Friday, 24 April 2015

The Ultimate Recycling

Rag Rug Making

Not so very many years ago most floor coverings were made by hand. Not a scrap of fabric was wasted or thrown out and most textiles were eventually cut up and incorporated into a rug of some kind. I read somewhere that the reason there are so few early rag rugs left to see is because as the rugs wore out they were moved through the house, eventually being used as a dog bed before ending their days on the compost heap.

Various techniques for creating these rugs developed in different regions and in different countries but the basic idea of looping, sewing or poking lengths of textile through a backing fabric remains the same. Very often rug making was a group or family activity, the youngest being tasked with cutting up the textiles and the older family members pegging the rug, sometimes a person on each corner. Before burlap or hessian was widely available the rugs were often made using a flour or potato sack as backing.

As the availability of machine-made carpeting increased these hand-made rugs tended to become more decorative and artistic. Sometimes they were used in places of high wear or in front of a fireplace to protect the expensive carpet.

More recently, and especially as recycling has once again risen higher on our agenda, the creation of rag rugs has become a very appropriate and popular craft and art form. Be warned though, when you start making rag rugs it becomes impossible to walk past a charity shop ever again just in case there might be a fantastic item lurking inside which is just the one you're looking for to cut up and create with.

There are many ways to make rag rugs including prodding, hooking, progging and braiding, and although I have experimented with most of these techniques to create Christmas garlands (Click here for tutorial video) and flower brooches among other things I hadn't, until recently, actually made a rug. Then I was very kindly given some lovely bright and colourful fleece remnants which lent themselves beautifully to this project and so that is how my first rag rug came into being.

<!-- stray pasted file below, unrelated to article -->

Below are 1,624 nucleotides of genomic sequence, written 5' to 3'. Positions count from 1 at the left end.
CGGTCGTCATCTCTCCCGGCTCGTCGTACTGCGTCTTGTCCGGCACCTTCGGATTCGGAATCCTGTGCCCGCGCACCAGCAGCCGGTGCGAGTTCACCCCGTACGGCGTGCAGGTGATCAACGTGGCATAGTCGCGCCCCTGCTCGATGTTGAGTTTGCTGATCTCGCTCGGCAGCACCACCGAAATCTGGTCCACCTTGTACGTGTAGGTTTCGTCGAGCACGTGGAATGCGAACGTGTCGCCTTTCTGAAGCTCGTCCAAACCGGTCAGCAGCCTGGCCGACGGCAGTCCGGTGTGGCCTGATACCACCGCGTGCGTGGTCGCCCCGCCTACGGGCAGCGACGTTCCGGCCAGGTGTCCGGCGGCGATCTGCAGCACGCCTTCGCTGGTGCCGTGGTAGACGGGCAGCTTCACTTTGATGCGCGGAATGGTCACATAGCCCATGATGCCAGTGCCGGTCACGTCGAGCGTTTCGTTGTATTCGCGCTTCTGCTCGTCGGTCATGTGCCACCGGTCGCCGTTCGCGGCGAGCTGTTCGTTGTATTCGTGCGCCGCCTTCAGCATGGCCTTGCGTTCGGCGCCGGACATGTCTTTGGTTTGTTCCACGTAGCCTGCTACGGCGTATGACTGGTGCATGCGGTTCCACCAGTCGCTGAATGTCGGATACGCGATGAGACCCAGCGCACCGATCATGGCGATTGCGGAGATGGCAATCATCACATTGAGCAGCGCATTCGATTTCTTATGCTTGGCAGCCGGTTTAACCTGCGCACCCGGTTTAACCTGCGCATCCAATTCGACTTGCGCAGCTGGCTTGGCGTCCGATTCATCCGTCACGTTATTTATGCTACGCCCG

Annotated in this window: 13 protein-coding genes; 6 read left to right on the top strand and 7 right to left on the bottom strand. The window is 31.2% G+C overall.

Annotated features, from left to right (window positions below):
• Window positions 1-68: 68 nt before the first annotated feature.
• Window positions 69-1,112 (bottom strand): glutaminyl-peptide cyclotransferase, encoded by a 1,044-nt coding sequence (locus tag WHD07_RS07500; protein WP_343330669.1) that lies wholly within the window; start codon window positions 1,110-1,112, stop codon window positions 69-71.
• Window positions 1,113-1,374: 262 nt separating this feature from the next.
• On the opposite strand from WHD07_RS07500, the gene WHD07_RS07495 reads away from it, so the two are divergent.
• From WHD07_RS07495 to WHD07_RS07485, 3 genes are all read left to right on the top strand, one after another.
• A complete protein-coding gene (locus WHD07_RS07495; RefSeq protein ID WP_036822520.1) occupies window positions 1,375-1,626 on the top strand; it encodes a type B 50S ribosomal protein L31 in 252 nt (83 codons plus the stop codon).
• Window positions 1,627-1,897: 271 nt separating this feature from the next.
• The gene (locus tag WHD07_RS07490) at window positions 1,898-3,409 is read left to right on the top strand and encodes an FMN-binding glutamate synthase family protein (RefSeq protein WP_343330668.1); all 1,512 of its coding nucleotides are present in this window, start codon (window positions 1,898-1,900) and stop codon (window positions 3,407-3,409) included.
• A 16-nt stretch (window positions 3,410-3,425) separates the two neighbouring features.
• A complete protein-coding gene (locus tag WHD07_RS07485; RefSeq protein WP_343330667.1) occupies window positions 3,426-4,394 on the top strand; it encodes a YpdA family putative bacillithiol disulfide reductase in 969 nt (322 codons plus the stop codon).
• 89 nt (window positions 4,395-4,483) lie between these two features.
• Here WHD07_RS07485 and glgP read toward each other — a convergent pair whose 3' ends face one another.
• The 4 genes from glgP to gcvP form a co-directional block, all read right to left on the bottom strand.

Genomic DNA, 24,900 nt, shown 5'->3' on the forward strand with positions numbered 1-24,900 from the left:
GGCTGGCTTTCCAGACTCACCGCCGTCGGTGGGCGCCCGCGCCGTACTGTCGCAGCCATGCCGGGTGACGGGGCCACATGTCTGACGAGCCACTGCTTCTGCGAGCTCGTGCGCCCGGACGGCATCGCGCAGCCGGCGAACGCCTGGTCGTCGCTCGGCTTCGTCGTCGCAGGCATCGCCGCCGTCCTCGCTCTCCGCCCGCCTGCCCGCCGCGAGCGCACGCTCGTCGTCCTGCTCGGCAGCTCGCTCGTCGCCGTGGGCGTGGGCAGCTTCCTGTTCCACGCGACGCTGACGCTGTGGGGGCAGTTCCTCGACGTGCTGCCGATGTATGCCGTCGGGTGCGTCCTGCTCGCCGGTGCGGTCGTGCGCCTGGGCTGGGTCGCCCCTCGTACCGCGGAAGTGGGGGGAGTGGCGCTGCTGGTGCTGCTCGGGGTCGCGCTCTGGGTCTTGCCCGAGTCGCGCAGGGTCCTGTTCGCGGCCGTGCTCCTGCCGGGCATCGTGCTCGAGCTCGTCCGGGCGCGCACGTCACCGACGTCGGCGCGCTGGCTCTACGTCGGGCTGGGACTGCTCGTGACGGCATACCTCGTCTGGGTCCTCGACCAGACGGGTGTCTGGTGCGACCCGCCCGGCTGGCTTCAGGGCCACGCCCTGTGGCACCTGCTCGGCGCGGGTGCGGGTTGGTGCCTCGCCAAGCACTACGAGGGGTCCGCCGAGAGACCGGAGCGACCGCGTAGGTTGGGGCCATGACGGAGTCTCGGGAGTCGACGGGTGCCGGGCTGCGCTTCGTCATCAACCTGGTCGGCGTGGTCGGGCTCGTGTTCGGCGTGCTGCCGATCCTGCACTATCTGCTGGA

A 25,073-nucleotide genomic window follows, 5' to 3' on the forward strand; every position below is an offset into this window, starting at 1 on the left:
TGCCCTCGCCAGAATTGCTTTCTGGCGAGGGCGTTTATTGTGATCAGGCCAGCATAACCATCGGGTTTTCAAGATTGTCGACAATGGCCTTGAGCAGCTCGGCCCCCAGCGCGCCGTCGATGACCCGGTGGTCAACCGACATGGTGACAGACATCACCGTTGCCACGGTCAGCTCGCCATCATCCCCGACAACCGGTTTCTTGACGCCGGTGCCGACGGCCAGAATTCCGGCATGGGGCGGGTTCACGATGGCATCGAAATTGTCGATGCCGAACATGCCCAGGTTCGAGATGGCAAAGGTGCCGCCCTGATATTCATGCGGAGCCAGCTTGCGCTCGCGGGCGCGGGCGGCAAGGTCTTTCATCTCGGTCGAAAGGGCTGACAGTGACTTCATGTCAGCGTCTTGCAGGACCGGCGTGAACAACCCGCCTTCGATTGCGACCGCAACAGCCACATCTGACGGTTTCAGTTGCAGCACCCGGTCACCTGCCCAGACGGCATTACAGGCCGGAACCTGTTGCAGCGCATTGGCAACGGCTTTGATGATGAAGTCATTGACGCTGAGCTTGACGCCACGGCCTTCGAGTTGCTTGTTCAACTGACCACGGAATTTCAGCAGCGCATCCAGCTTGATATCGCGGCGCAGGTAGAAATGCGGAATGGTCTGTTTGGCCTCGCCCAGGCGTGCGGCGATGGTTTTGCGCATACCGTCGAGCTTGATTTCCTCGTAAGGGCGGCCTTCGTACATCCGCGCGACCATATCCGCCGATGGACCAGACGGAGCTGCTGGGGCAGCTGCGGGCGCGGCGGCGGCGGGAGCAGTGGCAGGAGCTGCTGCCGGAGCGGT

Fleece fabric remnants and wooden tools

These are the prodders that I used to work the rug. The one with the rounded handle is available commercially, while the other one is made from a piece of dowel that we had lying around at home. In years gone by people often used home-made prodding tools. One of the most common being half a wooden clothes peg sharpened to a point.

I have found that people have different opinions on whether or not rag rugs should be backed or lined. Mostly it appears that prodded rugs were not backed for the practical reason that the dirt would fall through them and not get trapped within the rug. There are several different methods for hemming and/or backing rugs using fabric or hessian.

To make my rug I began with a piece of hessian that measured approximately 25 x 21 inches and drew a border 3 inches inside the outside edge. This is the back of the rug because you peg or prod your rug from the back. (Any design or border you want to put on your work should also be drawn onto the hessian at this point). I then folded and ironed the 3 inch hem onto the right side and stitched it in place. This stops the rug from fraying and gives a very neat finish with no need to hem or bind your work later. It means that you will be pegging through two or more layers of hessian at the edges and on the corners.

I cut my fleece fabric into strips (or tabs) about 2 inches x ½ inch. If using fabric that is thinner than fleece your strips will probably need to be a little wider than this. 

Reverse of rag rug

Working from left to right I began pegging in the bottom left hand corner by making a hole in the hessian with the prodder and pushing one end of a fleece strip through. I then made a second hole about ½ inch to the right of the first and pushed the other end of the strip through with the prodder. With my left hand underneath the hessian I pulled the ends of the strip until they were roughly equal. 

I next made another hole in the backing fabric ½ inch to the right of the second hole and poked one end of a second fleece strip through. The other end of this strip was prodded through the same hole as the first fleece strip. In this way two pieces of fabric are prodded through each hole in the hessian. This is known as double prodding and makes a very thick, firm rug.

I continued working rows in this way until the whole of the backing fabric was filled. Very often I think the reverse of a rag rug can look just as lovely as the right side.

I used strips of the two different colours of fleece fabric alternately when working along a row, but different combinations would produce a very different end result. It goes without saying that I am already planning my next recycling project otherwise known as rag rugging.


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